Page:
Last night, in my ongoing quest to either kill or humiliate myself on a bicycle, I attended a Cross Lab, a locally run series of technique and workout sessions meant to prepare riders for the impending cyclocross season. What is cyclocross you ask? Well, according to a recent issue of Bicycling magazine, “Cyclocross was developed in the early 1900’s as a way for road racers to squeeze in off-season training. Riders do laps, usually about 3 kilometers long, often through mud, sand, grass and even creeks. They dismount and carry bikes over manmade or natural barriers. Cyclocross bikes are generally beefier versions of road bikes. Races last between 30 and 60 minutes.” And apparently nobody gives a shit what you wear or ride.
Sounded good to me, I’ll try anything once. I was thrilled to find out that the Cross Labs were free and open to anyone wanting to try out the sport, without committing to the potential all-out public humiliation of a race.
As I raced home from work (this is my primary, and so far, most successful form of racing) I agonized about what to wear. Would it be mostly roadies? Or mountain bikers? (by the way, if anyone knows the current “PC” term for “Mountain Biker”, please let me know). I had already decided to use the hubby’s mountain bike, since at 40 pounds it weighs about half of what mine does. Neither bike is equipped with clipless pedals or even cages, but given my complete lack of cyclocross skill, I figured this would be the least of my worries.
While doing some research (ie. surfing), I read in the cyclocross regulations that “end bars” are a big no-no. A quick Google confirmed they are the extra bars that stick up or out from traditional straight bars. Shit. Hubby and allen key to the rescue. As I swapped my high heels for running shoes and stuffed a peanut butter sandwich in my mouth, he wrestled the end bars off his bike, convinced I’m sure that this was the least of the indignities it would suffer. I was only slightly horrified when I saw he had taped the exposed metal ends of the remaining handlebars with my son’s yellow hockey tape that has smiling pictures of hard-boiled eggs on it.
There was a good turn out, all ages and skill levels. Jayson and The Kids were there (they must think I just can’t get enough of them kicking my ass), as were some folks from FOG, and others I recognized from the crits.
Once we got going it wasn’t long before I saw the appeal of cyclocross. Our warm up consisted of tearing around a grassy field, around corners, between trees, and up and down hills, some so steep you have to get off your bike and run it up. Up until now I have been strictly an asphalt kind of gal so this was completely foreign to me. “Hey! Slow down!!” I felt like saying, “We’re riding on the GRASS!!” Normally in road riding, grass is bad. You only ride on grass when something has gone terribly wrong. But this was fun. Crazy like when you were a kid fun.
After the Flattening of the Grass, otherwise called the “warm up”, Gary Sewell did a great job of explaining proper mounting and dismounting techniques, which are used to clear the barriers found on a race course. Unlike a normal mount and dismount off a bike, where you would slow down and stop in order to not kill yourself, the cross technique is done “on the fly” so as not to slow you down. When done correctly, it is a fluid and continuous movement. I watched in absolute amazement as he had someone (obviously a seasoned cyclocrosser) demonstrate:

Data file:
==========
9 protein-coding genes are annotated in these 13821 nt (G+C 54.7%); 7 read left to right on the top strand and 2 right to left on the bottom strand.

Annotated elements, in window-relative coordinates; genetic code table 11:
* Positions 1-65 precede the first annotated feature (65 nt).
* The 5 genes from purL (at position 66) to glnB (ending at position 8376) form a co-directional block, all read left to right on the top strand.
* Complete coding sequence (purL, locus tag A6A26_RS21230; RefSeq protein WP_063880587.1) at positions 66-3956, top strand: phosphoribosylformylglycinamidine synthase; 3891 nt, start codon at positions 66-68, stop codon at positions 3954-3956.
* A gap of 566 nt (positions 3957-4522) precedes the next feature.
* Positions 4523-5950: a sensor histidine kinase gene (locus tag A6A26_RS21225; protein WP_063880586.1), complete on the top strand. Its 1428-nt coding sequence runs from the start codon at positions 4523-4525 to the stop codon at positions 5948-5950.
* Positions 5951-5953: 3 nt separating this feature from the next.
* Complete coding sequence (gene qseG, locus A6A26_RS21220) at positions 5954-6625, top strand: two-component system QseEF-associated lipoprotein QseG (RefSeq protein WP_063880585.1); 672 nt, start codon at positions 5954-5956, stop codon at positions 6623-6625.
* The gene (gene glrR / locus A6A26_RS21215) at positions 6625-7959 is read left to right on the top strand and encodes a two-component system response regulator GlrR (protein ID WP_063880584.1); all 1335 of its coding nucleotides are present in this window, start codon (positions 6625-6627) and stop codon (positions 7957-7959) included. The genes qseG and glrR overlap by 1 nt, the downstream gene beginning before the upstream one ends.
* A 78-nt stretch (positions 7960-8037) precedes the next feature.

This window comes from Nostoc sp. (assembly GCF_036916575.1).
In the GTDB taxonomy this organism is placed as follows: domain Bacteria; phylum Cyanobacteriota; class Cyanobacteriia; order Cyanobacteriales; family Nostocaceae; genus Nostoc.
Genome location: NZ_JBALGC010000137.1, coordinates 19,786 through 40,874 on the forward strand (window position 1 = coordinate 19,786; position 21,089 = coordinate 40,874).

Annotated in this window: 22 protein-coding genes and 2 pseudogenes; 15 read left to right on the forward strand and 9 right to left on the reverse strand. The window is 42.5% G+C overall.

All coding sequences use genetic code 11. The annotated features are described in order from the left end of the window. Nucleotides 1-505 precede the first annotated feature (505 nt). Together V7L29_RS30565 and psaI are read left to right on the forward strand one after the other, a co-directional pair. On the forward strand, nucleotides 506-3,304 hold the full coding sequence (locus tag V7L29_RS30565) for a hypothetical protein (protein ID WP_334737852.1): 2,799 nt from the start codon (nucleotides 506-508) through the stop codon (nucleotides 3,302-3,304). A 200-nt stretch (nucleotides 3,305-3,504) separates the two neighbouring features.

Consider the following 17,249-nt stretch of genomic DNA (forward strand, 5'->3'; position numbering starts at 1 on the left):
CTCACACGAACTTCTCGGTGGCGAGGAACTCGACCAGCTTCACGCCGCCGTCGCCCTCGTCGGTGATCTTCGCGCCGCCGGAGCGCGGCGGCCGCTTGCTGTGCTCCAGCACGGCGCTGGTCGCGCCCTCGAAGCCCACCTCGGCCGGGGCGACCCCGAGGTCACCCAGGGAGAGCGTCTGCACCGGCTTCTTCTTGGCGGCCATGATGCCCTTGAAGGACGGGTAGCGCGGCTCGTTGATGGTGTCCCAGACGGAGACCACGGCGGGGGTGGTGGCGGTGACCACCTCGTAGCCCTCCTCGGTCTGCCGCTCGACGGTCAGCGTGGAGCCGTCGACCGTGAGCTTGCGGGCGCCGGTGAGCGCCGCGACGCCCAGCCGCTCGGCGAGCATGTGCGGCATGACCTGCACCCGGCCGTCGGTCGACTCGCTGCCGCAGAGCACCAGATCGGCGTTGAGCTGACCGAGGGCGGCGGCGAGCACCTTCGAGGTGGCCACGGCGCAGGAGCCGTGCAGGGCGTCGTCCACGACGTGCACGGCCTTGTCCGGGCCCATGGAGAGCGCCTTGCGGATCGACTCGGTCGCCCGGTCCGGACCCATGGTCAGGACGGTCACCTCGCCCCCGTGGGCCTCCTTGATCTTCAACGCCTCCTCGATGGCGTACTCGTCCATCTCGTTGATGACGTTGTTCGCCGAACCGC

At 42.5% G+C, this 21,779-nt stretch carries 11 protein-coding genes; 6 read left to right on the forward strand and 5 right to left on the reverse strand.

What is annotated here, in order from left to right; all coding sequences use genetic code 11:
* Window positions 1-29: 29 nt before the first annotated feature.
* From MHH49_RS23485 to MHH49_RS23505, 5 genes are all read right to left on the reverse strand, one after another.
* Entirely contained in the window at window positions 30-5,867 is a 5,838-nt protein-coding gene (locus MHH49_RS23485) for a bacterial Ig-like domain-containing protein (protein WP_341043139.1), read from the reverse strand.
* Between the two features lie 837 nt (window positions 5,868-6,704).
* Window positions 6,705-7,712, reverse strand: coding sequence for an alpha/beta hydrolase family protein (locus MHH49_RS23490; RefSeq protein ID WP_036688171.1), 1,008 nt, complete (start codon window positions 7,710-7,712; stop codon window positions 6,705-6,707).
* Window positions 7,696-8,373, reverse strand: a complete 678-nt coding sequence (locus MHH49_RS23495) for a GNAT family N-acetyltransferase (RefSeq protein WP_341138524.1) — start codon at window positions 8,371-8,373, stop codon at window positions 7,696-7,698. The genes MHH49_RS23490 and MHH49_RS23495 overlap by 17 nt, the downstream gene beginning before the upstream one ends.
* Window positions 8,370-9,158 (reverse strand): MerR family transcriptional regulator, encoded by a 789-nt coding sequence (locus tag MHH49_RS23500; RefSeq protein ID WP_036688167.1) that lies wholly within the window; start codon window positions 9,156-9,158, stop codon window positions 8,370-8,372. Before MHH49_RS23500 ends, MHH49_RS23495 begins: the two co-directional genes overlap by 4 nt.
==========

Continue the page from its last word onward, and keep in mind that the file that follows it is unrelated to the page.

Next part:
Jumping and landing on a moving bicycle was not something I had anticipated having to do. Incredulous, I pulled Gary aside to go over the technique in more detail and he patiently reviewed the steps. My first few tries were exceptionally painful as I tried in mid-air to blindly guess at the position of my saddle. But after about 10 tries, to my amazement I was getting the hang of it, not before thanking God in all His great wisdom for not endowing me with testicles.
Next we were informed we would be doing a series of “off-camber” turns. According to the Honda Motorcycle Website, which I refer to often for linguistic inquiries, off-camber turn means that the road slopes towards the outside of the turn. Which makes your motorcycle (or bicycle in this case) want to slide towards the outside more. So they set up a series of flags we needed to zig zag through horizontally on the side of a really steep grassy hill. Gary promised by the end we would think he was the devil, and carnage indeed ensued.
After that, we had a 10 lap mock race that included all of the aforementioned skills. I lost count after about 4 laps as the oxygen level to my brain decreased dramatically and I tried desperately (and I think unsuccessfully) not to be last. I was lapped twice.
Cyclocross is a weird and wonderful mixed-marriage between road and mountain biking, two completely different bike cultures that rarely see eye-to-eye. Here, anyone can get the benefit of a high intensity work out, and improved handling skills, all while having a lung-searing, ball-busting good time. I’m told the races are muddy and family friendly affairs, though I suspect most people swear like sailors when they fall. So get out there, bring your kids, your hockey tape and your sense of humour. Check your ego and attitude at the door. You’ll be glad you did.